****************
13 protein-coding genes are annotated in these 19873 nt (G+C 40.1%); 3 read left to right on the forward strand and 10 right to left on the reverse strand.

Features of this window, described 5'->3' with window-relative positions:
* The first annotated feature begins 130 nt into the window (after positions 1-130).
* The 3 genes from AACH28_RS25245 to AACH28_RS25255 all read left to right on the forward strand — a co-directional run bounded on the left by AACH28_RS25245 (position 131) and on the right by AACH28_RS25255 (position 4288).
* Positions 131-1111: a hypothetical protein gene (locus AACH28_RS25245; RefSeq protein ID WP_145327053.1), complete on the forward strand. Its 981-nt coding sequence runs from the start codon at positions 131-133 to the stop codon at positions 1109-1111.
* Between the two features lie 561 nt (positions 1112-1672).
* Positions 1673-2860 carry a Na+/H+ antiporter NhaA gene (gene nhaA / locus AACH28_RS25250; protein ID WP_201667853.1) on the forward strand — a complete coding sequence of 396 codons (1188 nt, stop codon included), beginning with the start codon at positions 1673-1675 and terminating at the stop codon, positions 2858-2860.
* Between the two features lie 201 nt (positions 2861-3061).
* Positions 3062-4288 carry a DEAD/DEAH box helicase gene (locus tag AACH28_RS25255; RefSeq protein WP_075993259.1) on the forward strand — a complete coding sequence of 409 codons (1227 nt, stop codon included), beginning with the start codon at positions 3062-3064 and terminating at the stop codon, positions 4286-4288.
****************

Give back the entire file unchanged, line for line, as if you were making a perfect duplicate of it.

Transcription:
13 protein-coding genes are annotated in these 19873 nt (G+C 40.1%); 3 read left to right on the forward strand and 10 right to left on the reverse strand.

Features of this window, described 5'->3' with window-relative positions:
* The first annotated feature begins 130 nt into the window (after positions 1-130).
* The 3 genes from AACH28_RS25245 to AACH28_RS25255 all read left to right on the forward strand — a co-directional run bounded on the left by AACH28_RS25245 (position 131) and on the right by AACH28_RS25255 (position 4288).
* Positions 131-1111: a hypothetical protein gene (locus AACH28_RS25245; RefSeq protein ID WP_145327053.1), complete on the forward strand. Its 981-nt coding sequence runs from the start codon at positions 131-133 to the stop codon at positions 1109-1111.
* Between the two features lie 561 nt (positions 1112-1672).
* Positions 1673-2860 carry a Na+/H+ antiporter NhaA gene (gene nhaA / locus AACH28_RS25250; protein ID WP_201667853.1) on the forward strand — a complete coding sequence of 396 codons (1188 nt, stop codon included), beginning with the start codon at positions 1673-1675 and terminating at the stop codon, positions 2858-2860.
* Between the two features lie 201 nt (positions 2861-3061).
* Positions 3062-4288 carry a DEAD/DEAH box helicase gene (locus tag AACH28_RS25255; RefSeq protein WP_075993259.1) on the forward strand — a complete coding sequence of 409 codons (1227 nt, stop codon included), beginning with the start codon at positions 3062-3064 and terminating at the stop codon, positions 4286-4288.